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Pink Floyd - The Final Cut CD (album) cover


Pink Floyd


Psychedelic/Space Rock

3.18 | 1797 ratings

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3 stars One of the truly polarizing albums in Pink Floyd oeuvre, is it any good?

The short answer would be: 'Yes, it actually is." Here's the long answer:

In my view, two aspects of the album make it hard to digest, especially if you are not in the right mood: the skewed lyrics/music proportion and the atmosphere. By this point in PF's story the actual tunes had become not much else than a vehicle for Waters' need for self-expression. On "Animals" it's noticeable more in hindsight than anything else and "The Wall" has a story that is strong enough and diverse enough (not to mention abstract enough, see later on) to somehow cover the fact that in fact it's not much more musical than "The Final Cut". (It's also longer.) Come to think of it, most of the melodic qualities of "The Wall" are Gilmour's work ("Comfortably Numb", his singing and bass solo(!) on "Hey You", pretty much all his vocal and solo parts). "The Final Cut" has less Gilmour on it, so there's less emphasis on what makes music (as opposed to literature) enjoyable. (There's no Gilmour on "Pros and Cons?" and that album is unmusical to the extreme, by the way.)

And yet and yet, for some very strange reason, each of the track somehow manages to be memorable and the album as a whole does not fall into the common category of 'cut-and-paste' collections of songs. Musical highlights include the title track (all of it, but especially the solo), most of the first side (excepting the unremarkable "Paranoid Eyes" and some dull/overwrought bits and pieces here and there) and "Two Suns in the Sunset". As can be seen, it's quite a lot for an album known for its lack of musical qualities, but it has to be remembered that these never reach the 'otherworldly' category that all the other Floyd albums are full of (except "The Wall" ? here, I said it.)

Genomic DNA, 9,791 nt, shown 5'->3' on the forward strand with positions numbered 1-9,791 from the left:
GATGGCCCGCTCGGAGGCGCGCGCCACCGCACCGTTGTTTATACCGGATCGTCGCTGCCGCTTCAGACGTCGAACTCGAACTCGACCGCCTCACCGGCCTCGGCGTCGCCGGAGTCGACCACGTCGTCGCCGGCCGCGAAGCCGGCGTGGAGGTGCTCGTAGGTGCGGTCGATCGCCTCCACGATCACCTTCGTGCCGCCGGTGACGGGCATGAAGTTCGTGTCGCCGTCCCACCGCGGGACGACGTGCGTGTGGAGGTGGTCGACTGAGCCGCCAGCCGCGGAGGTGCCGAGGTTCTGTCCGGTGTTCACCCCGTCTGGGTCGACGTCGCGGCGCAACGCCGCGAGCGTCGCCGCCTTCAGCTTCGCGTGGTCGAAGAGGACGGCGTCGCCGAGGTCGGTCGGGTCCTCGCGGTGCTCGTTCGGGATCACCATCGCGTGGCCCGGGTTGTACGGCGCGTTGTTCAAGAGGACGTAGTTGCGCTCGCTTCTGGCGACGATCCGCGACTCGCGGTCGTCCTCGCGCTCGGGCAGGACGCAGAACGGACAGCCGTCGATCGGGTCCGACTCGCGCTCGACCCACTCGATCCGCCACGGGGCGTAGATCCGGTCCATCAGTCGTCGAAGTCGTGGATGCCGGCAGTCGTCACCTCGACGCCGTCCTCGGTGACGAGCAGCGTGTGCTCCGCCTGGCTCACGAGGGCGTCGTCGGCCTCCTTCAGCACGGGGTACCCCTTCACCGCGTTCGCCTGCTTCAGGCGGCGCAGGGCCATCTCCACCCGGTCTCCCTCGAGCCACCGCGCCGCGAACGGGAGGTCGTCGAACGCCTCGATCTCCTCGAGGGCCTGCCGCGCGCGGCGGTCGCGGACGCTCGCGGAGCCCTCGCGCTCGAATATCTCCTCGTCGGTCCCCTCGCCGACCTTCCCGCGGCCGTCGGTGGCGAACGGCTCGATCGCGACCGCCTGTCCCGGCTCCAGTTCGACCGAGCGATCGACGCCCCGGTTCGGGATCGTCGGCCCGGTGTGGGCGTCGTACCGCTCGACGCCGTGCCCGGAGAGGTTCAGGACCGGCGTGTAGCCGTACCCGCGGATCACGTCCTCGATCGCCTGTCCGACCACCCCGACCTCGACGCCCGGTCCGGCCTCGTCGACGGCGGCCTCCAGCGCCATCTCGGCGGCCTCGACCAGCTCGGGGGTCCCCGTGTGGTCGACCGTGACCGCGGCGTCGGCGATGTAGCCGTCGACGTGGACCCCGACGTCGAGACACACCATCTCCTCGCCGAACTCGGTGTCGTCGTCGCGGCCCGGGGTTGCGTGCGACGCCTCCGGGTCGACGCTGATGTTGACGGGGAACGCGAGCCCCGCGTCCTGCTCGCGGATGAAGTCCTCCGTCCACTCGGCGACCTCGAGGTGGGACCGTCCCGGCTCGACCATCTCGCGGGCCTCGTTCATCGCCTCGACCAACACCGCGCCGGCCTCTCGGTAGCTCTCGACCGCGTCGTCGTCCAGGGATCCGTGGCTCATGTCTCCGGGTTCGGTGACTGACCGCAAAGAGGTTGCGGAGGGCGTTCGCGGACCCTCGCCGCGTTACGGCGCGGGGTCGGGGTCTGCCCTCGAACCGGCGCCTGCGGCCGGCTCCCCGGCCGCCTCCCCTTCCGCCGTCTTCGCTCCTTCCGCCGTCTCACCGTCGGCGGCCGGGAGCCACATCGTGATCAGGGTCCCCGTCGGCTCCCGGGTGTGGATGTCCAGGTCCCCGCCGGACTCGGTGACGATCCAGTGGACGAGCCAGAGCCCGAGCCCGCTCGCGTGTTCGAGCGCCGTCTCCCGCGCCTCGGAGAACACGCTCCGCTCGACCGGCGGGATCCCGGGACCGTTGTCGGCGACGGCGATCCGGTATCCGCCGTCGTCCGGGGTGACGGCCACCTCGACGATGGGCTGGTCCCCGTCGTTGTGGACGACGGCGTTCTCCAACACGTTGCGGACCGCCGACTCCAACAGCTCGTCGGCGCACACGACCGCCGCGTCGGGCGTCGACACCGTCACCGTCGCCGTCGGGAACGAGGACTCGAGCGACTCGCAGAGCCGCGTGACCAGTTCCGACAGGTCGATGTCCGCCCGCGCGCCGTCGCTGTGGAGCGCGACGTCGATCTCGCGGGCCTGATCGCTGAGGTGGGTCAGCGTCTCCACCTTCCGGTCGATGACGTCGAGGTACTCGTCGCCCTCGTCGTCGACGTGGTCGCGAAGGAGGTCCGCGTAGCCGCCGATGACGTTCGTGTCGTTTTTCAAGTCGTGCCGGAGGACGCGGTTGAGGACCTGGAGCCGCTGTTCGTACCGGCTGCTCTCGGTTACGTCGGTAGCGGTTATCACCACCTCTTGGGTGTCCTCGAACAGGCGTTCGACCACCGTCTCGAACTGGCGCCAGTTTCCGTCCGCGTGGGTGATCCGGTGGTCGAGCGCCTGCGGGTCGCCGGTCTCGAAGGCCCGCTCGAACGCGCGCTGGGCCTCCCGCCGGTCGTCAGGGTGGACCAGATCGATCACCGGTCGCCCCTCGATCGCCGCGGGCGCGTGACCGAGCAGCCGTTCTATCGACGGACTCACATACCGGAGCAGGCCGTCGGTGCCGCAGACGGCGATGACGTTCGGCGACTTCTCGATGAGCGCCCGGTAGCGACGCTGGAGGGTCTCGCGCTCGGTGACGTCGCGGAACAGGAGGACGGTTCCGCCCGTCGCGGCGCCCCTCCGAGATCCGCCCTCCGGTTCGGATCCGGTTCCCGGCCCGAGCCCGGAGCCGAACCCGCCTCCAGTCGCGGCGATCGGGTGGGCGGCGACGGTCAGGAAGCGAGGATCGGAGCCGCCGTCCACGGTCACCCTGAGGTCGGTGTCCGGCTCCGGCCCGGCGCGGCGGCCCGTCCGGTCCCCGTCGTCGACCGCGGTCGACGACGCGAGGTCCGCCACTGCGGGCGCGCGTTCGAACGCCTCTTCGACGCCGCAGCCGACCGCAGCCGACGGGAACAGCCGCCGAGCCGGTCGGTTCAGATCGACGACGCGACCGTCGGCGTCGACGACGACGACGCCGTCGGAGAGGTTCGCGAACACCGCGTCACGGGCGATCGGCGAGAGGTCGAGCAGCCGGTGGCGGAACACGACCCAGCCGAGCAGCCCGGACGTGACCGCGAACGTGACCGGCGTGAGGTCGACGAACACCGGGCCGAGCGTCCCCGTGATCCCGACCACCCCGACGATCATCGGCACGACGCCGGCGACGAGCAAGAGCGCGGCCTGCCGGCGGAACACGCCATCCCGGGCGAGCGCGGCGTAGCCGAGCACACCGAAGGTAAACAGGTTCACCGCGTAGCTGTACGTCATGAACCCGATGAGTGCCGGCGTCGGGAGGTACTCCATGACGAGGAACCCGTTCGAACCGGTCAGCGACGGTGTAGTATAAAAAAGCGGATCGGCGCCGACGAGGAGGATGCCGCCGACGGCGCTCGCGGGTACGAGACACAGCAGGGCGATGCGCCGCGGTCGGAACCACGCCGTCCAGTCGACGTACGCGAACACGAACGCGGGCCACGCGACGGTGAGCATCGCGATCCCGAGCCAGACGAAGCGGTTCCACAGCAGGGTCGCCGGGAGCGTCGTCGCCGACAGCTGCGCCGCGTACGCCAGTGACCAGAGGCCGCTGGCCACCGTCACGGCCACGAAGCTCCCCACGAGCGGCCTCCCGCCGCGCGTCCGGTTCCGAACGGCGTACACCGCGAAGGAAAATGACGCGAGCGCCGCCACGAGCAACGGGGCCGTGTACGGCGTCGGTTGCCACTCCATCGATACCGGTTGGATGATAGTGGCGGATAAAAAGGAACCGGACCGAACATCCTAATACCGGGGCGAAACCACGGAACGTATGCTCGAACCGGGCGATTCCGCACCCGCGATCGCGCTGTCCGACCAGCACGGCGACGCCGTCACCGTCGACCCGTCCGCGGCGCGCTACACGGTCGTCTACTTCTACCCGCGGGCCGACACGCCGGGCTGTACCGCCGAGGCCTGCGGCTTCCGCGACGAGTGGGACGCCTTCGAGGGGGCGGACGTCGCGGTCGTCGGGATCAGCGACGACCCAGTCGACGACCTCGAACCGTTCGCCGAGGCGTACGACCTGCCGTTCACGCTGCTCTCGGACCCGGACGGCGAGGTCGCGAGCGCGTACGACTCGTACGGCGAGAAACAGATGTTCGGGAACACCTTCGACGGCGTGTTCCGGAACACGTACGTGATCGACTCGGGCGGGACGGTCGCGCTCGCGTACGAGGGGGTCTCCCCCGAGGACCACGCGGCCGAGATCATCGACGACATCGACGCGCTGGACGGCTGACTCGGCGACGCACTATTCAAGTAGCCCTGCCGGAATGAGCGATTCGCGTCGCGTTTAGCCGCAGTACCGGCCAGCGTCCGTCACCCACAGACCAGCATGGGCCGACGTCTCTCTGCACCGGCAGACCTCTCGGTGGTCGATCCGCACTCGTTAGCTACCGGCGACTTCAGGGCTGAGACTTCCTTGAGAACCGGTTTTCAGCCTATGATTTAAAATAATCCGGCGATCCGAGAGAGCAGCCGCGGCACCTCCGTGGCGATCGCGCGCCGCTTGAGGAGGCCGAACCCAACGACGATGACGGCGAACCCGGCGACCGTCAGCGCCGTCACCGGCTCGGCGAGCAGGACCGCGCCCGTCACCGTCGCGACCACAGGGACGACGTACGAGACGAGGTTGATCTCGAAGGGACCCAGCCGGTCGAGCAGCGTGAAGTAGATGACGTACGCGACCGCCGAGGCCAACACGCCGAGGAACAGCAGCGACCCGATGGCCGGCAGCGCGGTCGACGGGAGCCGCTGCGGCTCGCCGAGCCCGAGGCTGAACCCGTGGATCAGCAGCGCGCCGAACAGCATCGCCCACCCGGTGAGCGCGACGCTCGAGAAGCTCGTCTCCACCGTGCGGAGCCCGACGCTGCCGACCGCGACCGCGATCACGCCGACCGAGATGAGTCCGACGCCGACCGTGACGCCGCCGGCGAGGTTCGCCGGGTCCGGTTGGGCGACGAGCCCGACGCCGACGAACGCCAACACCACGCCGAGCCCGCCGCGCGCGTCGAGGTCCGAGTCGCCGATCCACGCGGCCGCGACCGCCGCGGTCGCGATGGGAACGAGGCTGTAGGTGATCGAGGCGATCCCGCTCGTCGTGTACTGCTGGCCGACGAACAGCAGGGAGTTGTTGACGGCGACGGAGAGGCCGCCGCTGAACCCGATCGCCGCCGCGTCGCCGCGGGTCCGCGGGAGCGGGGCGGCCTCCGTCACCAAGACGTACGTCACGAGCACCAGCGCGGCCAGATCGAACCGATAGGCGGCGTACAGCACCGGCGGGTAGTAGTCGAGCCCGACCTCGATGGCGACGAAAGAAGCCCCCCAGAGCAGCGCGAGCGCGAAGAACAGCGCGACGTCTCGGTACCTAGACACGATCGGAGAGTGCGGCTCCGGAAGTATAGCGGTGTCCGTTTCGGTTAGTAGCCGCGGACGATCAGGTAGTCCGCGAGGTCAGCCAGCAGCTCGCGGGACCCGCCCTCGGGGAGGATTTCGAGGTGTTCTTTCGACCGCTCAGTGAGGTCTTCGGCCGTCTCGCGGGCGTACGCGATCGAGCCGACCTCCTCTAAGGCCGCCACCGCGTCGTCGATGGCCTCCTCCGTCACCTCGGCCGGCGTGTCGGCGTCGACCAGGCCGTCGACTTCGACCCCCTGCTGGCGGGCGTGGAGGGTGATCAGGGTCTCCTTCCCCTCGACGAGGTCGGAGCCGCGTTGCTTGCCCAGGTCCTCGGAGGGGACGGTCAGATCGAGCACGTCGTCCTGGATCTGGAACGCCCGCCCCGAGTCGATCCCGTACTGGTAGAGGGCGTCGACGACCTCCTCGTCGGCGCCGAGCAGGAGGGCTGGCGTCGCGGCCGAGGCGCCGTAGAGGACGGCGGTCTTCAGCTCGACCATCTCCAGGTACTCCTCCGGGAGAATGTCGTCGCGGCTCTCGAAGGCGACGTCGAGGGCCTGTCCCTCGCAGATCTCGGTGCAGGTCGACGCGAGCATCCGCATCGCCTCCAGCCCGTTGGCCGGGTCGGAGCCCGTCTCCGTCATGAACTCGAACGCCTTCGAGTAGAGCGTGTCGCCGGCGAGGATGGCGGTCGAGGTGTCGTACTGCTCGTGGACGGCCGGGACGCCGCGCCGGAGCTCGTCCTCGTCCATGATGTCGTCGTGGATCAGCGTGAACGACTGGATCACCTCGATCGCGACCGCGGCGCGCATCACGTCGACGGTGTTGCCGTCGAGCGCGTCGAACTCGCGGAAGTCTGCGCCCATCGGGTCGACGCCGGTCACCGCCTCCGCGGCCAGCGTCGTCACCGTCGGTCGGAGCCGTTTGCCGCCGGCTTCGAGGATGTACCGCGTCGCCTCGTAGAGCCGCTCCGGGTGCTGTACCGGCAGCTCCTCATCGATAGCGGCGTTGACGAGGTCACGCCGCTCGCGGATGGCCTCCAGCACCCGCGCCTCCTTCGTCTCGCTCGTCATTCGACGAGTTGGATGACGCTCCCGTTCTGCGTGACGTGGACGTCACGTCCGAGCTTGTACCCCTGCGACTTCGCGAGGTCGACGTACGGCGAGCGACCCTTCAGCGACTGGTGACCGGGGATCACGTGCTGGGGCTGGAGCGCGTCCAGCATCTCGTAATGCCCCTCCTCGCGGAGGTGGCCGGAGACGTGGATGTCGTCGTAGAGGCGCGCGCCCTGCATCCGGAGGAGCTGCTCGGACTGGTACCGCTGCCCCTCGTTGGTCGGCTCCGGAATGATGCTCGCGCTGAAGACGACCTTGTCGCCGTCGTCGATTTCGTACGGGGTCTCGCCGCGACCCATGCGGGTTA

The other thing: the atmosphere. The other day I was listening to the album on headphones, while wandering through my city and it struck me how dreadfully dejecting the album is! It's all Cold War doom and gloom and not much else. Now, as yours truly is a person who actually enjoys doom and gloom, it made him wonder why doesn't he find the atmosphere appealing? I came to the conclusion that this is because Waters is too down to earth and too bent on particulars. He never slips into vagueness, he makes his point(s) clear, he makes sure that you will never forget his lessons. But isn't most music a tool for escapism? Don't most people prefer music to take them to faraway places, rather than wallow in everyday political dross? If it strikes the listener now that the mood is overbearing, I imagine it must have been much more so in the 80's. (I know there's Dylan, there's Lennon, there are many politically minded musicians, how does what they do relate to "TFC"? Their music is either more melodic/musical or, well, they record their own "Final Cuts" but doing so throughout their careers, these albums do not attract the attention in a way that a black sheep such as the album in question does.)

All in all, it's a good album that needs the listener's cooperation for enjoyability. Whether the demands it puts on the listener are rewarding enough ? well, it's really hard to tell.

Glubluk | 3/5 |


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